VMWare – 2007

So, almost a year into Lombardi, I got this email:

Hello.

My name is _______ _____. I’m recruiting for Vmware’s R & D Engineering team, Monitor-Guest Components, and ran across your website.

A few things first: 1) your children are gorgeous – I especially like the one of your (two-year old daughter) going for a ride in Daddy’s sportcar. :). (and further comments about the various notes about music on my old website)

But the real reason for writing to you is that we’re looking for a strong Windows developer to work on a new project, Windows Debugger Integration, giving the debugger the ability to debug in an enhanced way in virtual machines. This person needs an understanding of processor architecture and low-level Windows kernel internals, including memory management, debugger support, network stack & interrupt architecture. Also they need to be an experienced implementer of Windows-hosted debuggers.

I saw on your resume that you might know people who could be interested. If so, please feel free to share my information with them (and/or your referral of them would also greatly be appreciated!)

She then attached a full, detailed job description, with a list of requirements a mile long. I cannot imagine that there were more than a few dozen people in the world with the necessary experience for the requirements. I knew quite a few debugger people, but I don’t think that they were Windows experts.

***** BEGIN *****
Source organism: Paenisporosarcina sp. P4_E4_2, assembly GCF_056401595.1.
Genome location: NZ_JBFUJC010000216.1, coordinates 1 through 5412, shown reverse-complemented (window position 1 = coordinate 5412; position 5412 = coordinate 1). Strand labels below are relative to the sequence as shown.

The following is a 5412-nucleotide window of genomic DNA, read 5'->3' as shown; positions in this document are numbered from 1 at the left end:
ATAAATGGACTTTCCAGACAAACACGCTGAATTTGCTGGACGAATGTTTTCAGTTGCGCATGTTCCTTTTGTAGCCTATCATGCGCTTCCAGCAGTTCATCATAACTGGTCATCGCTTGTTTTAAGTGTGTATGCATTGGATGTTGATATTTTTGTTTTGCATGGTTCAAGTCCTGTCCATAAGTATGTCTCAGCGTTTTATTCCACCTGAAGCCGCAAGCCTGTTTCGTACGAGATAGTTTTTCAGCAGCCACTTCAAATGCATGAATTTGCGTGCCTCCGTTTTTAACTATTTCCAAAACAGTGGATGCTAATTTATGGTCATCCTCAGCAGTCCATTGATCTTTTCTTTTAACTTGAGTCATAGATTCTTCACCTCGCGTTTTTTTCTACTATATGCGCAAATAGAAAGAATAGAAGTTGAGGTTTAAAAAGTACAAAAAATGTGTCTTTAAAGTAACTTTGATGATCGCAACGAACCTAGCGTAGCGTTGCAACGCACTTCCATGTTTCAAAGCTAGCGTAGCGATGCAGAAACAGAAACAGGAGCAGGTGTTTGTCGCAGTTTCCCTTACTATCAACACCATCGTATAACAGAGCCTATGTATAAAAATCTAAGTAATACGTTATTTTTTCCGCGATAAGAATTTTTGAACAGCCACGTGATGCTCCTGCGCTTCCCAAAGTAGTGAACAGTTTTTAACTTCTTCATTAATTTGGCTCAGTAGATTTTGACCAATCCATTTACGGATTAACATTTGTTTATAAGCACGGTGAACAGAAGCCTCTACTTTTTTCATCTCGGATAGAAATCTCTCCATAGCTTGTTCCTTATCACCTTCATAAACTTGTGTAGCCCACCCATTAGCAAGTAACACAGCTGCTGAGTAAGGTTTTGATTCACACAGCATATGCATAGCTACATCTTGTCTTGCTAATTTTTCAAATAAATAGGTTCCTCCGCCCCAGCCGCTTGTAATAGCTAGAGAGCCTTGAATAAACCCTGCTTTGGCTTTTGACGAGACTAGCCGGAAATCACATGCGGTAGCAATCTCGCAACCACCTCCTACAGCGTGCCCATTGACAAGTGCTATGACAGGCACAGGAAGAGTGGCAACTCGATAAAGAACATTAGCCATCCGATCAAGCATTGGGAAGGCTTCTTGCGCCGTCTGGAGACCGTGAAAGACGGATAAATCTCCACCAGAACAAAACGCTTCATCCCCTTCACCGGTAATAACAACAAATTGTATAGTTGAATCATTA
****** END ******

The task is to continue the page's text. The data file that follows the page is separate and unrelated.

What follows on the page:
But I am really surprised that she is just pumping me for names. It was clear from my resume on my now-defunct personal website that I was not qualified for the position as written. So, she was just getting in touch with me after looking at all of my baby pictures to see if I knew anybody and if I would give her any names out of the kindness of my heart.

In my reply, I made social noises about her comments about my website, and then wrote:

Ooh, I don’t know many people who fit that bill. (A former Apple coworker) works there, right? (Say “Hi” for me). He would not be able to recommend his former debugger engineers because of affiliation with Apple. I would, except that I know that they would not ever want to work on Windows anything ever again. They like the Mac, and they like Linux, and there is not much you could pay them to do anything else.

I then gave her the name of a debugger engineer I knew who was still at Red Hat (who was not likely to want to do the position either), telling her to get his email from the gdb mailing list at the Free Software Foundation site.

If I think of anybody, I’ll let you know.

Looking back on it, I am so glad we have sites like LinkedIn and Indeed to circulate resumes with having to build a website. I am somewhat horrified that this person look at my baby pictures while downloading my resume. Times have changed; those kinds of things are all on Facebook now! (which is creepy on a different level I guess…)

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One thought on “VMWare – 2007

  1. Pingback: VMWare – 2008 – Recruited by Tech

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